Redbox's golden opportunity: higher Netflix prices
Beginning Thursday, Netflix, the largest U.S. video subscription service, will hit its nearly 25 million U.S subscribers with rate increases of as much as 60 percent. The sticker shock is expected to make Redbox, which rents DVDs for $1 per day through kiosks, even more enticing to movie lovers.
"We are very cognizant of the value of the dollar," said Gary Cohen, Redbox's senior vice president of marketing and consumer experience. "Redbox is all about simplicity, convenience and value."
Netflix Inc.'s higher prices will drive business to video rental chain Blockbuster and other home entertainment rivals too, but none are better positioned to take advantage of the disruption than Redbox, according to Wedbush Securities analyst Michael Pachter.
That's because millions of people are expected to keep paying for a Netflix service that streams video over high-speed Internet connections, but will look for other places to rent DVDs at a low price. Most people won't have to go far before coming across a Redbox kiosk; two-thirds of the U.S. population now lives within a five-minute drive of one of the company's red vending machines, which are largely stationed in Wal-Marts, drug stores, supermarkets and convenience stores.
Netflix, which is based in Los Gatos, has given its subscribers little reason to stray until now. Its service emerged as a household staple during the past few years while bundling rented DVDs through the mail with unlimited Internet video streaming for little as $10 per month. Keeping both of those options will cost $16 per month under Netflix's new pricing system. Netflix predicts about 10 million customers will avoid the higher prices by limiting their subscriptions to an $8-per-month streaming plan that doesn't include the latest theatrical releases available on DVD and pay-per-view.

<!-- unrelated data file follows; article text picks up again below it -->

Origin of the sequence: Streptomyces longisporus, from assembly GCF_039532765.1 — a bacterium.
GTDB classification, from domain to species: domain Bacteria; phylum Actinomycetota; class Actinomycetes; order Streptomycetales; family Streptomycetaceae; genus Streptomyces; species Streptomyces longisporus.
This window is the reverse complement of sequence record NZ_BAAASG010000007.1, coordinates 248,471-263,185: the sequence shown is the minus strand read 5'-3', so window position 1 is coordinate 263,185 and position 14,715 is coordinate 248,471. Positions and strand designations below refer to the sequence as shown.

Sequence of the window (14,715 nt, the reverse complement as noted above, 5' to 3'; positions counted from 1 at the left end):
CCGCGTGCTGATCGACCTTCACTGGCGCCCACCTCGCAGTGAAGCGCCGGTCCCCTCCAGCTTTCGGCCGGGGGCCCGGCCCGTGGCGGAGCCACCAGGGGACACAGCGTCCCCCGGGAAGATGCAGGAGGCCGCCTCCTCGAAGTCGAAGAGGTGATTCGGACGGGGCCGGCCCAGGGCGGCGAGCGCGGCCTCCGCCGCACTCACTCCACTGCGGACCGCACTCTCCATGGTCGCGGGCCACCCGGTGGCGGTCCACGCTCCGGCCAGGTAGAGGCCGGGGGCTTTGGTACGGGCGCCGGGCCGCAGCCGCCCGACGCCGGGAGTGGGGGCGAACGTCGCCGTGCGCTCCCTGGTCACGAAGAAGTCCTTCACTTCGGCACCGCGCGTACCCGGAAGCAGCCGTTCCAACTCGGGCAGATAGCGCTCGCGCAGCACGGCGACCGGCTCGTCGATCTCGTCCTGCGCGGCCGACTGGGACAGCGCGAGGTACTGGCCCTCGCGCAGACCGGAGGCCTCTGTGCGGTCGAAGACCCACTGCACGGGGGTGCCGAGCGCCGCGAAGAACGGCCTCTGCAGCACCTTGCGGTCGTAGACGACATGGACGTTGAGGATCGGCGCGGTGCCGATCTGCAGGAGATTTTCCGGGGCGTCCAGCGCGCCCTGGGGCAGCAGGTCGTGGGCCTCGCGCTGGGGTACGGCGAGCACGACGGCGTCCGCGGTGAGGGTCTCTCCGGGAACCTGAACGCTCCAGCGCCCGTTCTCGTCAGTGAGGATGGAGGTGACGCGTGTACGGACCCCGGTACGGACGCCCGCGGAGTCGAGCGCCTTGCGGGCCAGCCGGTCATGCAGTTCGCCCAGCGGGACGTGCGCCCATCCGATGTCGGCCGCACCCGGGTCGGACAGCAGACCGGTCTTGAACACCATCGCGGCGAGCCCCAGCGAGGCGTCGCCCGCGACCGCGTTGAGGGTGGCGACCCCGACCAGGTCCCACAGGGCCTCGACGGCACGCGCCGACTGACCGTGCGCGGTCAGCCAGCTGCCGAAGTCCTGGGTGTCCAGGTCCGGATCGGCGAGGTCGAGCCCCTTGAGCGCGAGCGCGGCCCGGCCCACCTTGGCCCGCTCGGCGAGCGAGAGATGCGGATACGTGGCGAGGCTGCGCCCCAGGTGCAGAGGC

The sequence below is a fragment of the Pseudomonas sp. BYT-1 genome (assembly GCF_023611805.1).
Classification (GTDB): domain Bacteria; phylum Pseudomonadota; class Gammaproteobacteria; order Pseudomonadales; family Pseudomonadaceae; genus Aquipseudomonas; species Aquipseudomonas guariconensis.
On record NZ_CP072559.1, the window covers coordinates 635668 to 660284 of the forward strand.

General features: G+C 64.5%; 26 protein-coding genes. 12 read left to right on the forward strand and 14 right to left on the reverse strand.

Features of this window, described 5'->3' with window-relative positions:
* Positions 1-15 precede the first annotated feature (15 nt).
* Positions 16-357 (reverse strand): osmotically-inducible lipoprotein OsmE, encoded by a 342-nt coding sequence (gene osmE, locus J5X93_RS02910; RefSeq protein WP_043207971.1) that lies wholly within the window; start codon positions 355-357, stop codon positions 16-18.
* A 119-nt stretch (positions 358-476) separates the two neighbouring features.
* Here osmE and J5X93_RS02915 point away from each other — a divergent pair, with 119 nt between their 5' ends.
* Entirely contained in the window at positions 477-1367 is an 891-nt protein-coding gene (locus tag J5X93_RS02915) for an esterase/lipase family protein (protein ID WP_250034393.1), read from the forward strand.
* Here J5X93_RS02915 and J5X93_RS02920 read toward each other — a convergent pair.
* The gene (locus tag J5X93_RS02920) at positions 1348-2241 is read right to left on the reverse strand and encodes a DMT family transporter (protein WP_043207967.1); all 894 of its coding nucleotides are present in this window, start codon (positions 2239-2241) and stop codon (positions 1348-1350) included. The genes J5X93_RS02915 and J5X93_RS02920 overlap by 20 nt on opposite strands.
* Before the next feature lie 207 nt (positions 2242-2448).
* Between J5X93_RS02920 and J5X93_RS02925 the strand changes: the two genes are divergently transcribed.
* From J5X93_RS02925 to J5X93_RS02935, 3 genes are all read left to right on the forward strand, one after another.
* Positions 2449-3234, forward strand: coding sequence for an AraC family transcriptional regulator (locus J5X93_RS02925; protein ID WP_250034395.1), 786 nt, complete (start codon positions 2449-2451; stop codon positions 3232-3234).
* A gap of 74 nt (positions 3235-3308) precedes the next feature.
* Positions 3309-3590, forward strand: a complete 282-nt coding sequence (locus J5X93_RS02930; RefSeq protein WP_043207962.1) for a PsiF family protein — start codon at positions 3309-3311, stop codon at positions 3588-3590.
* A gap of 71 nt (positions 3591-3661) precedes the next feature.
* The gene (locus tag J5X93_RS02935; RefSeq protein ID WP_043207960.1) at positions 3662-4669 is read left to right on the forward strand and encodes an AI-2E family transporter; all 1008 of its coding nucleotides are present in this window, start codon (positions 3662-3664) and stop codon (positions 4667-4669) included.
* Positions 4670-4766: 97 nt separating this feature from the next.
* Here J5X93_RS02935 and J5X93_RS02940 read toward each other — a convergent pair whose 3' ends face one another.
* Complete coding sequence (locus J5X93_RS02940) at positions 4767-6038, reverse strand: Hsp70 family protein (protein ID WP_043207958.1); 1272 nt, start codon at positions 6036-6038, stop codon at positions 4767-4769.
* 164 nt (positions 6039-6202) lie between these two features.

Pachter believes somewhere between 2 million to 3 million customers will simply close their Netflix accounts and abandon the service entirely to protest the higher prices.
Without providing specifics, a Netflix forecast issued in late July acknowledged its higher prices will result in an unusually high cancellation rate. During the past year, Netflix averaged 2.8 million cancellations per quarter. That compared with an average of 5.2 million new subscribers every three months during the same period. Netflix isn't certain it will attract enough new customers to offset the cancellations in the three months ending in September.
If the projections pan out, a large audience of DVD renters will be up for grabs during the next few months.
The Netflix backlash is expected to be a boon for Redbox mainly because its in-store kiosks have become almost as ubiquitous as the red envelopes that Netflix uses to deliver DVDs.
In the past two years, Redbox owner Coinstar Inc. has more than doubled the number of DVD rental kiosks to 33,300. Compare that to Blockbuster, which is down to 1,500 stores in the U.S. after a bankruptcy filing last year led to its $234 million sale to Dish Network Corp. earlier this year.